Does chauffeuring your child feel like a part-time job? It basically is, a recent survey says: 90 percent of parents and guardians report spending up to 20 hours per week in their car with kids. Keep that family time safe with these tips on car seat and driving safety.
Choosing a Car Seat
Car safety for babies and kids begins at birth—literally. Most hospitals and birthing centers won’t let parents leave for home unless they show they have a properly functioning and installed car seat.
Trying to choose the right model for your child? Check out our Definitive Guide to Buying a Car Seat and the 2023 Safety Seat Ease of Use Ratings by the National Highway and Traffic Safety Association (NHTSA). Also, take a peek at which models have been recalled recently.
Babies from Birth to 1 Year
The NHTSA gives the following guidelines for choosing car seats:
CHILD’S WEIGHT: Up to 35 pounds
TYPE OF SEAT: Infant-only or rear-facing convertible
DIRECTION TO FACE: At minimum, infants should ride rear-facing to at least 1 year of age AND at least 20 pounds. The seat should be at a 30-45 degree angle to keep the child’s head from falling forward. Do not tip it too far back or the child could come out of the seat in a crash.
NOTE: For maximum safety, experts recommend that infants and toddlers ride rear-facing for as long as possible—up to age 2. Toddlers, and infants who outgrow the height and weight restrictions of an infant-only seat, can ride rear-facing in a convertible car seat, which have higher rear-facing weight limits (over 22 pounds).
Kids from 1 to 4 Years Old
CHILD’S WEIGHT: 20 to 40 pounds
TYPE OF SEAT: Convertible or forward-facing only seat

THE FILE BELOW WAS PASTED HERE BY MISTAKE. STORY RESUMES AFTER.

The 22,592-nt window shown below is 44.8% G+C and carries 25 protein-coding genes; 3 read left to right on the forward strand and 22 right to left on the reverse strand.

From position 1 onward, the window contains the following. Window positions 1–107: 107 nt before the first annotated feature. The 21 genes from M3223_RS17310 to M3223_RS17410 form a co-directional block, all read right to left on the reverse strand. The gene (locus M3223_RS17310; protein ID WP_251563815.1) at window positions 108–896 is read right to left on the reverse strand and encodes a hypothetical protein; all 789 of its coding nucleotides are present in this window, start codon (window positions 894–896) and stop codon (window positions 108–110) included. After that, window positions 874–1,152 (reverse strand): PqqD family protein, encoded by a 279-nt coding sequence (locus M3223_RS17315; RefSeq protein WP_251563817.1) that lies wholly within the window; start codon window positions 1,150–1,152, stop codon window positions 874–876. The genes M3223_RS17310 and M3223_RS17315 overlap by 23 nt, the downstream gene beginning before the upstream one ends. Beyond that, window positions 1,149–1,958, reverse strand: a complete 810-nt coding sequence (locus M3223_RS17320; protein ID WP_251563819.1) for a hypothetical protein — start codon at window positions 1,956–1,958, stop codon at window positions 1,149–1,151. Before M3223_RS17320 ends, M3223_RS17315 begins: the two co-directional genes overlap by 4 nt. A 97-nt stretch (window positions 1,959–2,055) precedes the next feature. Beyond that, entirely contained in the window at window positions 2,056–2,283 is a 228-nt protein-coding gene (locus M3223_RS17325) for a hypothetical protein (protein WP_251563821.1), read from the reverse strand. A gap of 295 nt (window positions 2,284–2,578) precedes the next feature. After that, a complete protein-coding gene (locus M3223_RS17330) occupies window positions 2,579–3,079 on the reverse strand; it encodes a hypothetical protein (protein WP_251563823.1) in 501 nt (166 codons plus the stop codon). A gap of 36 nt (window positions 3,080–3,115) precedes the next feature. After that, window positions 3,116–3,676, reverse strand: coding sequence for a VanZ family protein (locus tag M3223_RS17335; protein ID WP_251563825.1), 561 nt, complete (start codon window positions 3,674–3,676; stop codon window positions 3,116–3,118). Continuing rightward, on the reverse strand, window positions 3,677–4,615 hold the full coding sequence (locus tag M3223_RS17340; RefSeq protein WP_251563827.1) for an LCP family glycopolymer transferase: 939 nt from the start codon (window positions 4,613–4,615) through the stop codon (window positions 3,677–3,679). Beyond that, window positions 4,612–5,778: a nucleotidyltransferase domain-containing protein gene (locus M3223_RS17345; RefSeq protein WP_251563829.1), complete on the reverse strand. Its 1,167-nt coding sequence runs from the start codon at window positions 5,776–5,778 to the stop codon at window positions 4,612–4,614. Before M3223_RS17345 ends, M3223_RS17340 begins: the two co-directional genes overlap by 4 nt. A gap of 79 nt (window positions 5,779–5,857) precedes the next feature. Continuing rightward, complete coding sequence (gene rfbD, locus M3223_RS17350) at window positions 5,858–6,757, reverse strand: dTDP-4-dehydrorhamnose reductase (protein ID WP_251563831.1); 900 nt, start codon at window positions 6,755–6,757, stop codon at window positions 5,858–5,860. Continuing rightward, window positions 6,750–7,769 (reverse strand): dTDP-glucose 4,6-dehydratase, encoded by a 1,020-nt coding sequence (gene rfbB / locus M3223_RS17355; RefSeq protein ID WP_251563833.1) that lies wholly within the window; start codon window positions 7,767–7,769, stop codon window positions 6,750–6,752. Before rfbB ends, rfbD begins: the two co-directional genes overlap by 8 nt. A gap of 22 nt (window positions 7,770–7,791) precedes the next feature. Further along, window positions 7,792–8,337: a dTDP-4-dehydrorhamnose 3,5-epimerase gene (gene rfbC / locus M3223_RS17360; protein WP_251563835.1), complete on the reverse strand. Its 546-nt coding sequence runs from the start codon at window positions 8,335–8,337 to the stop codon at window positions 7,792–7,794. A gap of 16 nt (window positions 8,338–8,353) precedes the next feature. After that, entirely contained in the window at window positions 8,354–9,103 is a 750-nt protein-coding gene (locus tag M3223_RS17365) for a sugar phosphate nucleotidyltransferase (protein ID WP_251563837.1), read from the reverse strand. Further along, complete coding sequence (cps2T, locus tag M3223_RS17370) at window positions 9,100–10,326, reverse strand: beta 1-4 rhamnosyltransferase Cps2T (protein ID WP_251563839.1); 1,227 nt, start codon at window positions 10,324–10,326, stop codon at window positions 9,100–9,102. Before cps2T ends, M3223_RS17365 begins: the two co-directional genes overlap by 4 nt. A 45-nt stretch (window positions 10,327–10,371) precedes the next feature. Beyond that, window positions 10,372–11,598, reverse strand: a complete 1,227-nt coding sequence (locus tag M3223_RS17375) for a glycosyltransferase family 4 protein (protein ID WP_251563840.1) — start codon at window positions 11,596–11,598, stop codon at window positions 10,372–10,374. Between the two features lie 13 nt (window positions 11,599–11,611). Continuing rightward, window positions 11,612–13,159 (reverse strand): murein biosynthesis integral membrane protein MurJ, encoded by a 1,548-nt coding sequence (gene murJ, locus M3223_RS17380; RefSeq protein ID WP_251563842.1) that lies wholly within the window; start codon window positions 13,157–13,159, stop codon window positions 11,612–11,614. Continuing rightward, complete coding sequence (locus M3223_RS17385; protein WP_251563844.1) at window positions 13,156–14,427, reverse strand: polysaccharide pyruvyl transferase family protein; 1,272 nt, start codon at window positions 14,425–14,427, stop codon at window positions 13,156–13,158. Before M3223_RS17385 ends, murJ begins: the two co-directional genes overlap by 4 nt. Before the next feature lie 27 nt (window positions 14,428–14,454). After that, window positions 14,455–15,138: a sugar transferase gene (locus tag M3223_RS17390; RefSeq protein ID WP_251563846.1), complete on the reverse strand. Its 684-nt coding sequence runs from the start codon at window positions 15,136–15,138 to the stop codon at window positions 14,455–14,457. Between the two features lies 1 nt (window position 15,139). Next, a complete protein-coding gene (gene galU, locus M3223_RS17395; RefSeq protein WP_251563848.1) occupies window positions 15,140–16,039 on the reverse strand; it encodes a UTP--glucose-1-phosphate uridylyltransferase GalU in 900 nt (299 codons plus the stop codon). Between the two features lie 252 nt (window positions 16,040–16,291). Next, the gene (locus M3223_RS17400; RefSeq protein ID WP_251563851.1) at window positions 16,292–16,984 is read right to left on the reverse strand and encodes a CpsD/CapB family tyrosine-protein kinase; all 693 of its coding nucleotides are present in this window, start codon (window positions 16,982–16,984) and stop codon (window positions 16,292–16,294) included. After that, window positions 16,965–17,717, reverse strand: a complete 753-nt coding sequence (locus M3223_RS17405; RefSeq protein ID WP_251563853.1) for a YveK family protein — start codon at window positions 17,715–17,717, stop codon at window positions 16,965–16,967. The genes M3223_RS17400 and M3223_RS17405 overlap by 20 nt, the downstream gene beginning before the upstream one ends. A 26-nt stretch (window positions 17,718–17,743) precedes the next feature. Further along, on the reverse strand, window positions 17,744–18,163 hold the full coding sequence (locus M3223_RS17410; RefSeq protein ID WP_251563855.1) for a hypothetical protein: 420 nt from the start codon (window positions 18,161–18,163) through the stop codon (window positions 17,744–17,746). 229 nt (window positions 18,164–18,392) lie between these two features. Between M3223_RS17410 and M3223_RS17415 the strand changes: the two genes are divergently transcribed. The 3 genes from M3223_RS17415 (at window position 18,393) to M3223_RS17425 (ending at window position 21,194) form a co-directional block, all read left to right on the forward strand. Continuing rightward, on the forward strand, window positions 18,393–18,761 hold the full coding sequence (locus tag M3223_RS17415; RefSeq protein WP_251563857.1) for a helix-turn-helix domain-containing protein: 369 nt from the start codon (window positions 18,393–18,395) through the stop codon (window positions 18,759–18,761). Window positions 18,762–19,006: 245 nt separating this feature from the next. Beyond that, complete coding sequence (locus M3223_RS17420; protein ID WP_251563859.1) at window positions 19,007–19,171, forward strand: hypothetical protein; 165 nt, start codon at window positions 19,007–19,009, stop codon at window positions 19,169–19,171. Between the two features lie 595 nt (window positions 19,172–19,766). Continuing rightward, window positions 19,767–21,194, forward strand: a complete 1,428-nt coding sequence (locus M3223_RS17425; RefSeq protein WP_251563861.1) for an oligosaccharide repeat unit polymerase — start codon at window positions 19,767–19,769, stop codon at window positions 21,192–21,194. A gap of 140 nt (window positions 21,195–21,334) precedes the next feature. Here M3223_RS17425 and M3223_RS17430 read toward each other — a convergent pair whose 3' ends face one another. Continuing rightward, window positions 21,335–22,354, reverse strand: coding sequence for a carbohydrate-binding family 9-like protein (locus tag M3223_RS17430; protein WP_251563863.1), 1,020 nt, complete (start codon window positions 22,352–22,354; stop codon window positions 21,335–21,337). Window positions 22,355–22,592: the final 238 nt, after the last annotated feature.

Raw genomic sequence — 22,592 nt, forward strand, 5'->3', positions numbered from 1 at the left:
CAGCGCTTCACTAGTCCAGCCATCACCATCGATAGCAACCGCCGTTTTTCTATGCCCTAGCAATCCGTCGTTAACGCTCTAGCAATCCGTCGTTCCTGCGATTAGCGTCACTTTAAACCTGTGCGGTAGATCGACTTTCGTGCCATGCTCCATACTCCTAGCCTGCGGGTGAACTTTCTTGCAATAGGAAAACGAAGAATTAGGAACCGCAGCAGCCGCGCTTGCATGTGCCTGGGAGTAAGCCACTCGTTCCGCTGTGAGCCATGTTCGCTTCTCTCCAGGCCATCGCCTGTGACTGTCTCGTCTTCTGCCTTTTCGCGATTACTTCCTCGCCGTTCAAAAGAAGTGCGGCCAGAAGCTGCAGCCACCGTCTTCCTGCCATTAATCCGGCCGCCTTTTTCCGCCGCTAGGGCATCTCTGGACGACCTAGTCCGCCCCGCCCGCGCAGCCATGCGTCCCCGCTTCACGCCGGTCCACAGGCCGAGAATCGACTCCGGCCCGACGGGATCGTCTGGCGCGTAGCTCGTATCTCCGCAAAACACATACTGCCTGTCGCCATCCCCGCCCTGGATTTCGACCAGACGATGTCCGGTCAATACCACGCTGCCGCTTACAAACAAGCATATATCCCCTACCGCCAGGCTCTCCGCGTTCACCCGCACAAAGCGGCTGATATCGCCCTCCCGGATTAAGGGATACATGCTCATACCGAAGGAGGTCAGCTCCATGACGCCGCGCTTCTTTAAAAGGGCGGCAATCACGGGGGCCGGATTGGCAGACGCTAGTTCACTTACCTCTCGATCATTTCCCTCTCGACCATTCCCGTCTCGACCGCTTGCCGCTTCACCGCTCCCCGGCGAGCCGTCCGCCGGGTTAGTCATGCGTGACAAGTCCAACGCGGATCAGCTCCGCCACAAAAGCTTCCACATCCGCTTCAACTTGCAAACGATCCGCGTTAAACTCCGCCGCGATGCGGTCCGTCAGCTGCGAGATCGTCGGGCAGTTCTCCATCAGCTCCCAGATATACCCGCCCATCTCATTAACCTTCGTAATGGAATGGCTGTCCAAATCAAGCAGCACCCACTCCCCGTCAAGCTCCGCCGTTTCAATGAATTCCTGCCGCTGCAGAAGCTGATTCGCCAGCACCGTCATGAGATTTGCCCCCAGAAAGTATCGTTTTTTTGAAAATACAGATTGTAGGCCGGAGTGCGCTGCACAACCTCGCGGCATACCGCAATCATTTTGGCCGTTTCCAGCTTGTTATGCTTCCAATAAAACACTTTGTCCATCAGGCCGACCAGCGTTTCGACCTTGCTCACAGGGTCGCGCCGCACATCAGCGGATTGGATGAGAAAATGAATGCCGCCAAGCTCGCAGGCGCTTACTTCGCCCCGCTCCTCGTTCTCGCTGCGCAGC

DIRECTION TO FACE: A child over age 1 AND over 20 pounds may ride facing forward. However, experts recommend keeping children rear-facing for as long as possible. If you choose to install the seat facing forward, use the upright position or the position recommended by the manufacturer.
NOTE: Keep the child in a child safety seat with a full harness as long as possible, preferably until age 4. For children 40 pounds or more who are too young or too active to sit still in a booster seat, or if a vehicle has only lap belts, look for child restraints with harnesses labeled for use over 40 pounds.
Children 4 to 8 Years Old
CHILD’S WEIGHT: Over 40 pounds
TYPE OF SEAT: Belt-positioning booster seat, backless, or high-back
DIRECTION TO FACE: Forward-facing
NOTE: All children who have outgrown child safety seats should be properly restrained in booster seats until they are at least 8 years old, unless they are 4′ 9″ tall.
Read about the changing rules of booster seat safety in WFA Mom’s Boost Safety for Kids in the Car.
Register for Safety’s Sake
New child safety seats and booster seats come with registration cards. Be sure to register your new seat so you will be notified if there is a recall. If you don’t have a card, call the safety seat manufacturer.
Getting Started on Car Seat Installation
Like many contraptions parents need to assemble for their children, car seats can be bewildering (and frustrating!) to install. According to the American Academy of Pediatrics (AAP), parents must consider two main points when installing car seats: